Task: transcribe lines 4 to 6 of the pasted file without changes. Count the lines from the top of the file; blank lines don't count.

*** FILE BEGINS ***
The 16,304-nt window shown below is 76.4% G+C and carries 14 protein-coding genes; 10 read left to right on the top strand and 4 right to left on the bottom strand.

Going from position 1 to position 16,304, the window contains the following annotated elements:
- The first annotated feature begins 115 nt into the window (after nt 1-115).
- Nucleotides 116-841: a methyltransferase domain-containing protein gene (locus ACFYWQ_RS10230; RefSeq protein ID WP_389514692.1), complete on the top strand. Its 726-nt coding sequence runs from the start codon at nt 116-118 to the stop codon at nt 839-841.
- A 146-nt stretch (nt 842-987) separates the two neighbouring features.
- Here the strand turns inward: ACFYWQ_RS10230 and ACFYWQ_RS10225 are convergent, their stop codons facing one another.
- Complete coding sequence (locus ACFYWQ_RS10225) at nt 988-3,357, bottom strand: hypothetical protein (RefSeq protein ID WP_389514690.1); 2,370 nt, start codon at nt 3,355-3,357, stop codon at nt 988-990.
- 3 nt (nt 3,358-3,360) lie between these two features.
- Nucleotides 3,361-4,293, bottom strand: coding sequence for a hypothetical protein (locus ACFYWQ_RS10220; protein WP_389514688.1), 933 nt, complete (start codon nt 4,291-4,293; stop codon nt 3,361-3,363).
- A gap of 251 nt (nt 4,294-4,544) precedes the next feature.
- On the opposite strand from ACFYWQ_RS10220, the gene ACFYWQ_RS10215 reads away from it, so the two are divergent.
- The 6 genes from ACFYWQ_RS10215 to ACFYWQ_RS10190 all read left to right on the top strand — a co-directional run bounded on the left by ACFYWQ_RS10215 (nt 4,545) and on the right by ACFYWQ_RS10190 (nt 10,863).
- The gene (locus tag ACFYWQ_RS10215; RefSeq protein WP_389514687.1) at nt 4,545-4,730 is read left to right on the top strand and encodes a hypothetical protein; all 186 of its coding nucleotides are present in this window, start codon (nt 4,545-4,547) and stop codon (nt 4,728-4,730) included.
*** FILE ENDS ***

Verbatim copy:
- Nucleotides 116-841: a methyltransferase domain-containing protein gene (locus ACFYWQ_RS10230; RefSeq protein ID WP_389514692.1), complete on the top strand. Its 726-nt coding sequence runs from the start codon at nt 116-118 to the stop codon at nt 839-841.
- A 146-nt stretch (nt 842-987) separates the two neighbouring features.
- Here the strand turns inward: ACFYWQ_RS10230 and ACFYWQ_RS10225 are convergent, their stop codons facing one another.